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A survey of the prevalence and genotypes of Giardia duodenalis infecting household and sheltered dogs

Solarczyk, Piotr, Majewska, Anna C.
Parasitology research 2010 v.106 no.5 pp. 1015-1019
Canidae, DNA, Giardia lamblia, dogs, feces, genetic heterogeneity, genotype, households, humans, microscopes, parasites, polymerase chain reaction, sequence analysis, surveys, Poland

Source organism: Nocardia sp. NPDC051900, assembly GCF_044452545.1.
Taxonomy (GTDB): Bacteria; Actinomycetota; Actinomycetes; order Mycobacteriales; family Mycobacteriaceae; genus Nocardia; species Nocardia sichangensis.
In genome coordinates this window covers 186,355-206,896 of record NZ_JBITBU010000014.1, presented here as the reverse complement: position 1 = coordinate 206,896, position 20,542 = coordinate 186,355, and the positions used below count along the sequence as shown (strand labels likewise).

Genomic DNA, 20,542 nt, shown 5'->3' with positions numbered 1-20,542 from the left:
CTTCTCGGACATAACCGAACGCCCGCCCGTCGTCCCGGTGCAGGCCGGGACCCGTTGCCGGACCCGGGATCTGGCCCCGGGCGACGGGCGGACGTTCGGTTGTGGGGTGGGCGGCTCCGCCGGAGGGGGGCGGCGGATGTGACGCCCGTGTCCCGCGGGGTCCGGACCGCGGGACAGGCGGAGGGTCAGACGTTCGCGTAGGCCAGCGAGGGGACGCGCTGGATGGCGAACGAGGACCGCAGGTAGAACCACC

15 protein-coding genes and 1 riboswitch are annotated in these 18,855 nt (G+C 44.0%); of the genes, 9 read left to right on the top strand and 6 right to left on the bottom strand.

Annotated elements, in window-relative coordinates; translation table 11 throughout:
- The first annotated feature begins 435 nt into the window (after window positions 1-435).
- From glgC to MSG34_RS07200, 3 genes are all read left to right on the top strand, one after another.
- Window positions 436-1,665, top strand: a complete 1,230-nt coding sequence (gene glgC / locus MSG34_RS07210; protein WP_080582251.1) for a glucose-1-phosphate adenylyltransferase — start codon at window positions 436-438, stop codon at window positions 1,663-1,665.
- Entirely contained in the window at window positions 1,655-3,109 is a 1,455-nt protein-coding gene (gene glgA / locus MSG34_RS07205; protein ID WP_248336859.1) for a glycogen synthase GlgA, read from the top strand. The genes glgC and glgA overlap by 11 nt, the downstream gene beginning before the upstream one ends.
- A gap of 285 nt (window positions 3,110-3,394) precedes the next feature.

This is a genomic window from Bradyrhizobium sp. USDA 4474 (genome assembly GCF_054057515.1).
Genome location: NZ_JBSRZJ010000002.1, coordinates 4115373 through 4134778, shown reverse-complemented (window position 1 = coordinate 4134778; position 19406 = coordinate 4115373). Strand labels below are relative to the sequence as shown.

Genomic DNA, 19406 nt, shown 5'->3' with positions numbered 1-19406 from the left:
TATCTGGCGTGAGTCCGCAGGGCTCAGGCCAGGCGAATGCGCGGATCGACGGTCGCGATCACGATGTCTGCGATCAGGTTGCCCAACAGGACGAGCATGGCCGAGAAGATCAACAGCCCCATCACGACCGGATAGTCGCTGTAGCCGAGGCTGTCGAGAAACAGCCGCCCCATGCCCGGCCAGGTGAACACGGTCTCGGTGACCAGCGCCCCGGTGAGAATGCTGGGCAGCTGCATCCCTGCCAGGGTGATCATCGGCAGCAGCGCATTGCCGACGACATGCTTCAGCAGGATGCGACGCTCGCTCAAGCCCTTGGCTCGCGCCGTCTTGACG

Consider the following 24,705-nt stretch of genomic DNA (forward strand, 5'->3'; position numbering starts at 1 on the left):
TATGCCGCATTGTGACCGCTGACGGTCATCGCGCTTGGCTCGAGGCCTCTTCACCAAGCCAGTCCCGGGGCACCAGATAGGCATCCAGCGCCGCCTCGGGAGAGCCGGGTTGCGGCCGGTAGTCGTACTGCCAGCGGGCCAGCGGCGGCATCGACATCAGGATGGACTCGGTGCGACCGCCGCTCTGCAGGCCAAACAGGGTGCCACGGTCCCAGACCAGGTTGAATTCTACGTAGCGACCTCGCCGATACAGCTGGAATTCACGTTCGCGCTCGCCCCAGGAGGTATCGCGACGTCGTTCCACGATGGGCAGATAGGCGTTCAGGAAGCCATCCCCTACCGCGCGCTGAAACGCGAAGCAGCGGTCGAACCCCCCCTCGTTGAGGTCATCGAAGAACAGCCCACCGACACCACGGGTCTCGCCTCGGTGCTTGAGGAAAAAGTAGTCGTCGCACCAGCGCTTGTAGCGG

Giardia duodenalis (syn. G. intestinalis, G. lamblia) is an intestinal protozoan parasite that infects humans and a wide range of mammals that includes dogs. Highly significant genetic heterogeneity has been found within this species, while only genotypes from assemblages A and B have zoonotic potential. Although Giardia infection in dogs has been reported worldwide, there is increasing molecular evidence that dogs may be infected with host-specific genotypes (C and D) as well as zoonotic ones (A and B). Therefore, dogs play a role as a potential source of Giardia infection impacting humans and other Canidae. Fecal samples from privately owned dogs and from dogs kept in two shelters in the west-central region of Poland were examined using a microscope and polymerase chain reaction. The total prevalence of Giardia in specimens was 1.9%. Deoxyribonucleic acid was extracted only from two out of the three Giardia-positive fecal samples. After amplification using the G7 and G759 β-giardin primers, 753 bp amplicons were obtained, and both amplification products were sequenced. Sequence and phylogenetic analyses showed that both G. duodenalis isolates were dog-specific genotypes (C and D).